- - Monday, February 15, 2016

Dave Coulier is best known for playing the goofy but loveable Joey on the family sitcom “Full House,” which returns to Netflix Feb. 26 in the reboot “Fuller House.”

Mr. Coulier may also be the inspiration for the greatest angry breakup song ever: Alanis Morissette’s “You Outta Know.” Or that may just be an urban legend.

The actor and comedian spoke about “Full House” then and now, why people think that song is about him and his upcoming musical storybook: “The Adventures of Jimmy Bugar.”

Question: Did you ever imagine that there would be a “Full House” reunion and new show?

Answer: I don’t think any of us did. We have heard the rumblings over the years. Fans asked, “Are you guys ever going to do a reunion?” But I never thought it would happen.

We did 192 episodes, became this nice, iconic family sitcom. It was television comfort food. There were a lot of values in the show that aren’t present in modern-day TV. People loved it.

Then everybody had splintered off, traveled into different creative directions.

Q: How did you hear it was happening?

A: [John] Stamos called and said, “We’re going in these meeting at Warner Bros. and at Netflix.” I said, “Well, when something happens, call me. Until then, I’m gonna go fishing.” Then I got another call from John: “This is happening. We need to put a deal together.”

It was somewhat laborious putting things together, and finally a deal happened, and we were off to the races. It was surreal trying to plug myself back into the fact that I was going to be back on this set, with these people, playing this character.

Q: What did you have to do to get back into the swing of things?

A: Absolutely nothing. It was remarkable how once we were all assembled, just from the table read, it clicked in so quickly. This may sound cheesy, but it’s amazing how much we love each other. We’re really close. We’re an off-camera family that has been there for each other through all kinds of things. It wasn’t as though we had to gain this connectivity again, because it was already there.

Q: Besides the name, how has the show changed?

A: It’s “Full House” 2.0. It’s an update that brings us to now in our lives and what we are all up to. The characters are pretty much the same. I think kudos have to go to the girls because they are really tackling the physical comedy with reckless abandon.

Q: How many episodes did you do?

A: I did three.

Q: Did you want to do more?

A: I did, but Netflix was really bent on “This is a reboot with the girls.” My concern was that if you remove me, John, Bob [Saget] and Lori [Loughlin], then you are removing a big chunk of what the show is. In my mind, I thought without all of us, it wasn’t going to a fuller house. You want the funny uncles doing silly things. You want that relationship. There was a lot of material there.

As good as the girls are, I think fans will want to see what they believe is “Full House.” I would hope that fans say, “Wait a second, we want more of these guys. Why aren’t these four a big part of the show again?” I’m not so sure fans will want an update without everyone.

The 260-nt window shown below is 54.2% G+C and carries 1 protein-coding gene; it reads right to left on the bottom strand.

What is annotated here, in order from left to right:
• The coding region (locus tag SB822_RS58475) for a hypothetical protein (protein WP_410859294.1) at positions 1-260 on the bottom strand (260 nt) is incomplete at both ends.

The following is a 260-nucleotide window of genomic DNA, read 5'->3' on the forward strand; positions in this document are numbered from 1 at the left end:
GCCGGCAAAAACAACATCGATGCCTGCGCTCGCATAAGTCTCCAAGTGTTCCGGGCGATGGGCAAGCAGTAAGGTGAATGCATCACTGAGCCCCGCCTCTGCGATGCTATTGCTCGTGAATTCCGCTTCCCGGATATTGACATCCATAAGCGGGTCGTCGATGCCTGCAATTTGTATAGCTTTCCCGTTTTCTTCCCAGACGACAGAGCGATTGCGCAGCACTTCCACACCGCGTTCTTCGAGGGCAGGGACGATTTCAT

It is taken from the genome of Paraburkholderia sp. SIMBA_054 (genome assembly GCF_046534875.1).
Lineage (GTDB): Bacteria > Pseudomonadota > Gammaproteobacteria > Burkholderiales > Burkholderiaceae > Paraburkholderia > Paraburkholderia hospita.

Q: When “Full House,” ended what happened to Mr. Woodchuck?

A: I got to keep the puppet. But my dog Ranger ate his face. I came home one day and there was foam everywhere. My dog hated that puppet. He wouldn’t come into my office because I had the puppet sitting there. He would growl at it. I wish I had that moment the dog attacked on security video.

When we did Jimmy Fallon’s show — me, Bob and John — we did a “Full House” sketch. Jimmy said, “Can you bring Mr. Woodchuck?” I said, “My dog ate his face.” He asked if he could make a replica. “Sure!”

When I was leaving, it was like that Coke commercial with Mean Joe Greene. As I was leaving, Jimmy came out and said, “I want you to have this.”

Q: Is Alanis Morissette’s song “You Outta Know” about you?

A: Well, I dated Alanis when she was writing a lot of that music. I have nothing bad to say about her. She is one of the sweetest, kindest, most talented people I have ever met. We broke up. When her album “Jagged Little Pill” came out, there were lines in there of things that were familiar. When I heard “I hate to bug you in the middle of dinner” I remembered the moment. I thought, “This isn’t all me, but there were little slices in there that could be.”

Q: The question everyone wants to ask is, what movie was playing?

A: You do that popcorn corn box trick one time, and it comes back to haunt you. [laughs]

Q: When Sam Smith and Adele won Grammys, they thanked the people who broke their hearts. Did Alanis thank you?

A: No. We got together briefly and reconnected after “Jagged Little Pill” came out and she was on this skyrocket to stardom. It was so sweet and so nice. I said, “You know the press is hounding me on this. What do you want me to say?” She said, “You can say whatever you want.”

Q: If she walked in right now, would you hide?

A: No, I would give her a huge hug. I’d be very happy to see her.

Q: What else are you working on?

A: I’m finishing a musical storybook, an electronic children’s book called “The Adventures of Jimmy Bugar.” Spelled like “sugar.” It’s Jimmy’s adventure of trying to get into show business. It’s out April 1.

And continuing to do stand-up. I’m revitalized with the stand-up.

“Fuller House” debuts on Netflix Feb. 26.

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